FATF cites “substantial challenges”
April saw the FATF publish a ‘landmark’ report on the state of effectiveness and compliance with FATF standards as part of a three-year strategic review of its operations. FATF reports that 76% of countries have now satisfactorily implemented its 40 Recommendations in their laws and regulations – a “significant improvement in technical compliance, which stood at just 36% in 2012.”
Yet many jurisdictions, according to FATF, still face substantial challenges in taking effective action commensurate to the risks they face. “This includes difficulties in investigating and prosecuting high-profile cross-border cases and preventing anonymous shell companies and trusts being used for illicit purposes.”
It is this issue of beneficial ownership that has risen to the top of the agenda in the fight against financial crime. By coincidence, the FATF in early-March adopted amendments to Recommendation 24 and its Interpretive Note, which “require countries to prevent the misuse of legal persons for money laundering or terrorist financing and to ensure that there is adequate, accurate, and up-to-date information on the beneficial ownership and control of legal persons.”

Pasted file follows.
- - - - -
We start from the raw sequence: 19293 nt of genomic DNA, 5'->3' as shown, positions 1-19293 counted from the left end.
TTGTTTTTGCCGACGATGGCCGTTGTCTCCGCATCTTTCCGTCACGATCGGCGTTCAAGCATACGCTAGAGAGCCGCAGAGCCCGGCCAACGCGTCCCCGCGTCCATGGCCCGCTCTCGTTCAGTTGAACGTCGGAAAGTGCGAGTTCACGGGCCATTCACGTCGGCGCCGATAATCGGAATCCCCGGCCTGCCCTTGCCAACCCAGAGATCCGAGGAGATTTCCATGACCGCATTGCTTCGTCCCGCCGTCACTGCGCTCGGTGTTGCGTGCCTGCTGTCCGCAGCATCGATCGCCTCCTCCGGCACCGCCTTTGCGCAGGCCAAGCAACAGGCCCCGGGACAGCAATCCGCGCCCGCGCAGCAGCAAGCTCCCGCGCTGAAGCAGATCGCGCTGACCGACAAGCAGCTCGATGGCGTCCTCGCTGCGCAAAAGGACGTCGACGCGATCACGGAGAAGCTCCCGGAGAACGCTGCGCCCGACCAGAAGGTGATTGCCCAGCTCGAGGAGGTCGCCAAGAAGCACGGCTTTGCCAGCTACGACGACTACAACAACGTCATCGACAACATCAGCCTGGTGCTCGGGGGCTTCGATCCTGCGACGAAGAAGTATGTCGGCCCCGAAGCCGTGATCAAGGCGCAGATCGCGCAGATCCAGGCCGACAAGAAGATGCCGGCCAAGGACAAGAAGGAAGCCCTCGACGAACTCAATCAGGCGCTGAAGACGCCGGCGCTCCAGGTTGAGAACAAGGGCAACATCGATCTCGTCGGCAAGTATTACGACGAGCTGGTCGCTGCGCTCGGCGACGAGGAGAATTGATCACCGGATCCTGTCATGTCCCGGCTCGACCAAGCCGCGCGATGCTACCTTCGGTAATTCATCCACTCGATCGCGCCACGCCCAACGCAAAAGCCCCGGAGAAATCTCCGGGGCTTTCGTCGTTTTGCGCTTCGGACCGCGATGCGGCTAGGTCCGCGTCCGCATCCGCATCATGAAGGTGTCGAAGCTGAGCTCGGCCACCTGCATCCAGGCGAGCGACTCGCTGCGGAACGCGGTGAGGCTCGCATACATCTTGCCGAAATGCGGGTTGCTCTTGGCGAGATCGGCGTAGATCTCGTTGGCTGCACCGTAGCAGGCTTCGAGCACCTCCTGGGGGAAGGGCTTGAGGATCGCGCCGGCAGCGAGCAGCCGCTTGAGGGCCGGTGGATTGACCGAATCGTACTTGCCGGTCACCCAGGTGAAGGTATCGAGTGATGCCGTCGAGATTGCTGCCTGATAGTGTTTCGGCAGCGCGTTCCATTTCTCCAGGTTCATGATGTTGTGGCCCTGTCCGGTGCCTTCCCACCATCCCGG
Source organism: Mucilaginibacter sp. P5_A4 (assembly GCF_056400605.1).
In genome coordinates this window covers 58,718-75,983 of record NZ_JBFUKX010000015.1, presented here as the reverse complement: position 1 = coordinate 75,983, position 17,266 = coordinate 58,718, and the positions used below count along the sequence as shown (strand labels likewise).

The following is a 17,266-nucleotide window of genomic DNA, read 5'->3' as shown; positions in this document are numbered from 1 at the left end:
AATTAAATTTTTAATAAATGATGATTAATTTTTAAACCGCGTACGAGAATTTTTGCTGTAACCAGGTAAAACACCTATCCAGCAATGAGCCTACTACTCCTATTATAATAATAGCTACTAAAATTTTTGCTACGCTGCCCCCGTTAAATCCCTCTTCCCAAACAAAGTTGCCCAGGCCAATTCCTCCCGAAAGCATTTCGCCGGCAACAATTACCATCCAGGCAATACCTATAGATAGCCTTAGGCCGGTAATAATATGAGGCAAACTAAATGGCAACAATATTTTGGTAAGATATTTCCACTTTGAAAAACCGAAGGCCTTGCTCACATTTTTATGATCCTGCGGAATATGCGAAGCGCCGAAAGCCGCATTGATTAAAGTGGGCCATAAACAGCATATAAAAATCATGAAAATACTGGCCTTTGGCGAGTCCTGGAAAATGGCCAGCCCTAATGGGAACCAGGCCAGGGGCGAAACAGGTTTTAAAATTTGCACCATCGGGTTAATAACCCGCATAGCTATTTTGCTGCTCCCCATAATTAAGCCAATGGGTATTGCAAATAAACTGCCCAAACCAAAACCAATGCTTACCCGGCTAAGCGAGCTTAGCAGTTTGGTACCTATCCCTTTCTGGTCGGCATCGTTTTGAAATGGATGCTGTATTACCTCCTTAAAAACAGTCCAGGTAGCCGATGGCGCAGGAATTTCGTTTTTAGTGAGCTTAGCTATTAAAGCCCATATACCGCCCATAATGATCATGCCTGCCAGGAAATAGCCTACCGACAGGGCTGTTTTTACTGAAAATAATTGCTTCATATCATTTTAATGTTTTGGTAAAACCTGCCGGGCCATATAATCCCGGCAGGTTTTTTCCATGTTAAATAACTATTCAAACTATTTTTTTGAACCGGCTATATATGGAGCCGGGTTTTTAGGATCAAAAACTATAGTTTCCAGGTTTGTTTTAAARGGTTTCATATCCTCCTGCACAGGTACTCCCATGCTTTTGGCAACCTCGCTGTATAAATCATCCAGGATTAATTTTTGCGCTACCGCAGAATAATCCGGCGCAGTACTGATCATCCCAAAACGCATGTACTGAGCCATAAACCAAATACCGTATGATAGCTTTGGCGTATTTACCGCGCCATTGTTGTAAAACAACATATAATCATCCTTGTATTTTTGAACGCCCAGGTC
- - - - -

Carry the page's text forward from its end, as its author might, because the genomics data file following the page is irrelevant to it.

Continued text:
For Lee Byrne of the Great Chatwell Academy of Learning, a global financial crime specialist who advises and trains a range of international financial and non-financial institutions, including AML supervisors, the expanded sanctions regime has brought increased work but has in many respects made the job of financial crime compliance professionals somewhat easier.
Financial crime compliance and commercial tension
“We now have a definitive statement of who the bad guys are,” says Byrne. “Until now people had a personal view of these people of who maybe they didn’t approve of but they weren’t definitively labeled as criminals. Now that they’ve been sanctioned and their assets designated and are subject to licensing constraints, some people are welcoming that.”
According to Byrne there will always be a tension between financial crime compliance professionals and the commercial side of the business. For the latter, it is understandable that clients and prospects are considered innocent until proven guilty, because the vast amount of customers are honest people. The new sanctions regime now makes it easier to delineate between those two groups.